Making Moral Decisions in Medicine

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July 5, 2007

Our guest blogger this week is Matt Tabbut, a second-year med student (and Cedarville alumnus) at Chicago’s Rosalind Franklin University.

At this stage of my medical education, I have begun to look at some practical ethics case studies. There are a few beacons, or waypoints, that I use to help guide me in making decisions. Consider the following.

1. Faith – As a Christian, my faith plays a vital role in moral living. This worldview based on Biblical principles and mandates serves as an anchor or foundation upon which to make ethical determinations. At the heart of Scripture is the concept of loving God and loving others. Thus, the Bible establishes immutable, transcendent, and absolute principles that serve as the ultimate authority in my moral and ethical dealings.

2. Reason – Reason is at the heart of all philosophical thought. However, reason alone (i.e. not tempered by a foundation based on principles – see point 1) is a slippery slope leading to consequences that we may not perceive or be willing to accept. But in my moral deliberations, I should not only be able to provide supporting arguments from faith, but should also be able to communicate arguments from reason that can be accepted more universally.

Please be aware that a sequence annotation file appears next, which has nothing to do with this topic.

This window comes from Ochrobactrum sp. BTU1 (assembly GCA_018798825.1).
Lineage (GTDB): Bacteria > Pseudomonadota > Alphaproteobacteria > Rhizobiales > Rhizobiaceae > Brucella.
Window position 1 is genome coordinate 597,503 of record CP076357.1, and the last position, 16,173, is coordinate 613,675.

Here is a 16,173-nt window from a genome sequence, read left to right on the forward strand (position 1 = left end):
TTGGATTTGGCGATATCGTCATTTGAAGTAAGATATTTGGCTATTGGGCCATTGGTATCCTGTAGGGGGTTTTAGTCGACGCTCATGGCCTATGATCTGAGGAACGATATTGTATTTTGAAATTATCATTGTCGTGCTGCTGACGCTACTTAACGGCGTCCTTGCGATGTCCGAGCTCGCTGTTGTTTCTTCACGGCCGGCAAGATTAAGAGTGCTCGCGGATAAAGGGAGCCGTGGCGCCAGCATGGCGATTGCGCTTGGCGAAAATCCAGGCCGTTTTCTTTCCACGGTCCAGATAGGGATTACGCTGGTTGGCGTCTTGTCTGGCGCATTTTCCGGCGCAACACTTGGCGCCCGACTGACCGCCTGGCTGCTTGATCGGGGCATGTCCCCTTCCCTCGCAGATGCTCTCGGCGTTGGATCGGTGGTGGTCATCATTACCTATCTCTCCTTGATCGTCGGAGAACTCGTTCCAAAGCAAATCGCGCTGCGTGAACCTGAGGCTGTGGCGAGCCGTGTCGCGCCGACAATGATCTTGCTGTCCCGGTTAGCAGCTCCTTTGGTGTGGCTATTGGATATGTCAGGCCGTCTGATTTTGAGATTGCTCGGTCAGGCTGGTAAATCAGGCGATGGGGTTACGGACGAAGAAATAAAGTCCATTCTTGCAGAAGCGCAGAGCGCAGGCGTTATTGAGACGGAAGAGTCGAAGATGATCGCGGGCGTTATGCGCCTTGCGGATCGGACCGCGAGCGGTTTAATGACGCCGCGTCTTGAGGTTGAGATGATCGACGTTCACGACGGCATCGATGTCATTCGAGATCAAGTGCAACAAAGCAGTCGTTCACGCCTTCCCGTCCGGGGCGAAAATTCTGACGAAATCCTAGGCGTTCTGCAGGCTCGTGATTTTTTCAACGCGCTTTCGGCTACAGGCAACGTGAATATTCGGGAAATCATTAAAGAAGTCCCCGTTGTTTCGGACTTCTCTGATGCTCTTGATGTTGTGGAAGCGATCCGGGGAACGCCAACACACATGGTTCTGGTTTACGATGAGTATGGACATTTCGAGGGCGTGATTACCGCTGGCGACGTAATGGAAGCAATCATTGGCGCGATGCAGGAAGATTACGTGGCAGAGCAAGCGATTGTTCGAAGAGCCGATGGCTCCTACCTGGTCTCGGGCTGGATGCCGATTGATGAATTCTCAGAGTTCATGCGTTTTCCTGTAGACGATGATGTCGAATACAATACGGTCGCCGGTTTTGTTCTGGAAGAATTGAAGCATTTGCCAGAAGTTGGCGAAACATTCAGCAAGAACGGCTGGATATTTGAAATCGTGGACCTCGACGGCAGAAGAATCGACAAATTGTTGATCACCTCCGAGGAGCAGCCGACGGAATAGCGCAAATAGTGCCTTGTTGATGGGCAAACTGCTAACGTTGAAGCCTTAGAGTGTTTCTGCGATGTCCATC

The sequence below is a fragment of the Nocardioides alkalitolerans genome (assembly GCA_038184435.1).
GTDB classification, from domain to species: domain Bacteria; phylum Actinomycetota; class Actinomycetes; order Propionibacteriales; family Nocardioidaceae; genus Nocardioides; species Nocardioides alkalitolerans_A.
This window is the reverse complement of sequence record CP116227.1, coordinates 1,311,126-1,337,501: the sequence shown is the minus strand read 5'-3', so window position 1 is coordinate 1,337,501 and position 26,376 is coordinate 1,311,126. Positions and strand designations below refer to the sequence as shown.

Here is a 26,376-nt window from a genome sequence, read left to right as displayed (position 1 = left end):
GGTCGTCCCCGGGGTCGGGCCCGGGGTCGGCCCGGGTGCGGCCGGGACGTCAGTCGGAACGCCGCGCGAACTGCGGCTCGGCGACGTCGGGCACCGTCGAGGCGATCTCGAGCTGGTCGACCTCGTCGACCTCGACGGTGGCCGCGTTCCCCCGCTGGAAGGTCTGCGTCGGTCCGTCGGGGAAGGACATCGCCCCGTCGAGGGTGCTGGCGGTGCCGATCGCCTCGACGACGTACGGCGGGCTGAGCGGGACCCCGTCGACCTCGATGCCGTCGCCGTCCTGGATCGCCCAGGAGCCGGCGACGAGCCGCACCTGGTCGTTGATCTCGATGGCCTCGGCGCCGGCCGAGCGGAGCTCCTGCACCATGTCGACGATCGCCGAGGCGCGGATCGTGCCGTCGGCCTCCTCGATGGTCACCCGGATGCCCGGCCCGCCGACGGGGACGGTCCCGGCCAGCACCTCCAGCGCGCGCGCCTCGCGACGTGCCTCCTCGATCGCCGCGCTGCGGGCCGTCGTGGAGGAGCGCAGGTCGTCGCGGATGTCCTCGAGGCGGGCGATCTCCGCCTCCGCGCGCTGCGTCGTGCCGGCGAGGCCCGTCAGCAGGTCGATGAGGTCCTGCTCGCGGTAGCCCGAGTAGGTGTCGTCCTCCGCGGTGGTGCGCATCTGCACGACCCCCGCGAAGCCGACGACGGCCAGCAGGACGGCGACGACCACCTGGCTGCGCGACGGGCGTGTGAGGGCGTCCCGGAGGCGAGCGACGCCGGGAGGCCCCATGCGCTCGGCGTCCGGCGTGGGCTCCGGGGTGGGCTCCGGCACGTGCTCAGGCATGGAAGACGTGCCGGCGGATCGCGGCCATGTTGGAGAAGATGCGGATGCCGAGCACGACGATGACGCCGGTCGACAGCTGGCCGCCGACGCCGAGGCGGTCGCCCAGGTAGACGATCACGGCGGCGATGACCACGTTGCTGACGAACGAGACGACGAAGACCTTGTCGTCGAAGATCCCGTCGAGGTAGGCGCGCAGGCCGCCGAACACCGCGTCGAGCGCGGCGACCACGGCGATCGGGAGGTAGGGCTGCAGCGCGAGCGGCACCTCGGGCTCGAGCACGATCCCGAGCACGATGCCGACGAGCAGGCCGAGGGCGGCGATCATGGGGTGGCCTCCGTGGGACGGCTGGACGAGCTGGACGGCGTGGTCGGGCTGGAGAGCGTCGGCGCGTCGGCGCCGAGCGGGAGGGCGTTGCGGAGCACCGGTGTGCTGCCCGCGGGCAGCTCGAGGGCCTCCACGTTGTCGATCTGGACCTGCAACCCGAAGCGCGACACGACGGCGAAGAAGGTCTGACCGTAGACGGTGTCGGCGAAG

3. Precedent – A good argument can often be made from analogy, and history can help to clarify ethical dilemmas. Finding correlations with other related situations may shed light on the current problem.

4. Instinct – At least in the negative sense, this is sometimes called the “yuk factor,” – another way of describing our gut reaction. Though decisions cannot be made solely on feeling, our gut reaction can give insight as we look other well-founded arguments.

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